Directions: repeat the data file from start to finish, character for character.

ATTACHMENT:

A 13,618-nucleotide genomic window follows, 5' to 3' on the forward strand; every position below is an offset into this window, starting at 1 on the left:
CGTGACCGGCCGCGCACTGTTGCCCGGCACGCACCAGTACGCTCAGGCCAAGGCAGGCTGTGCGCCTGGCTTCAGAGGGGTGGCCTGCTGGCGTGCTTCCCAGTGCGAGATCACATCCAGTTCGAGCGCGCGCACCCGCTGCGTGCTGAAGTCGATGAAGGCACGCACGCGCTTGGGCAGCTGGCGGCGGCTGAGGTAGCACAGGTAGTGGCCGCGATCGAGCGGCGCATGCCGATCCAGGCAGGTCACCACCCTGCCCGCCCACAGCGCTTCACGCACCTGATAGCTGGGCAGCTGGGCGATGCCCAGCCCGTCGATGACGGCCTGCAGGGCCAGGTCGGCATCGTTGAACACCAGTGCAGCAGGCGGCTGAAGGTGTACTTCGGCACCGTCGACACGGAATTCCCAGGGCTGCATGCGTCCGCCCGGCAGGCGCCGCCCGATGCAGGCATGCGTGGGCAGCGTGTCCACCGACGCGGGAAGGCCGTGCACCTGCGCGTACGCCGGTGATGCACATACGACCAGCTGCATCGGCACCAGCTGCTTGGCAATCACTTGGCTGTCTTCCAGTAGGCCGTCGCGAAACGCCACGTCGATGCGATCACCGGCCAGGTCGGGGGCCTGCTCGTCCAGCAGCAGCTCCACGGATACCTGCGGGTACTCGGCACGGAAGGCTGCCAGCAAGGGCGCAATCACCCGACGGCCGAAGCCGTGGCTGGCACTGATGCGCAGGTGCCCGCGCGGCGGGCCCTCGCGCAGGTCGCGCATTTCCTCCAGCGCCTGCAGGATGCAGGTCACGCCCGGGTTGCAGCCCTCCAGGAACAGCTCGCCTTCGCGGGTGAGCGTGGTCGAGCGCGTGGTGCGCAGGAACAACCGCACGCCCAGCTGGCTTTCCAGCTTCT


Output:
A 13,618-nucleotide genomic window follows, 5' to 3' on the forward strand; every position below is an offset into this window, starting at 1 on the left:
CGTGACCGGCCGCGCACTGTTGCCCGGCACGCACCAGTACGCTCAGGCCAAGGCAGGCTGTGCGCCTGGCTTCAGAGGGGTGGCCTGCTGGCGTGCTTCCCAGTGCGAGATCACATCCAGTTCGAGCGCGCGCACCCGCTGCGTGCTGAAGTCGATGAAGGCACGCACGCGCTTGGGCAGCTGGCGGCGGCTGAGGTAGCACAGGTAGTGGCCGCGATCGAGCGGCGCATGCCGATCCAGGCAGGTCACCACCCTGCCCGCCCACAGCGCTTCACGCACCTGATAGCTGGGCAGCTGGGCGATGCCCAGCCCGTCGATGACGGCCTGCAGGGCCAGGTCGGCATCGTTGAACACCAGTGCAGCAGGCGGCTGAAGGTGTACTTCGGCACCGTCGACACGGAATTCCCAGGGCTGCATGCGTCCGCCCGGCAGGCGCCGCCCGATGCAGGCATGCGTGGGCAGCGTGTCCACCGACGCGGGAAGGCCGTGCACCTGCGCGTACGCCGGTGATGCACATACGACCAGCTGCATCGGCACCAGCTGCTTGGCAATCACTTGGCTGTCTTCCAGTAGGCCGTCGCGAAACGCCACGTCGATGCGATCACCGGCCAGGTCGGGGGCCTGCTCGTCCAGCAGCAGCTCCACGGATACCTGCGGGTACTCGGCACGGAAGGCTGCCAGCAAGGGCGCAATCACCCGACGGCCGAAGCCGTGGCTGGCACTGATGCGCAGGTGCCCGCGCGGCGGGCCCTCGCGCAGGTCGCGCATTTCCTCCAGCGCCTGCAGGATGCAGGTCACGCCCGGGTTGCAGCCCTCCAGGAACAGCTCGCCTTCGCGGGTGAGCGTGGTCGAGCGCGTGGTGCGCAGGAACAACCGCACGCCCAGCTGGCTTTCCAGCTTCT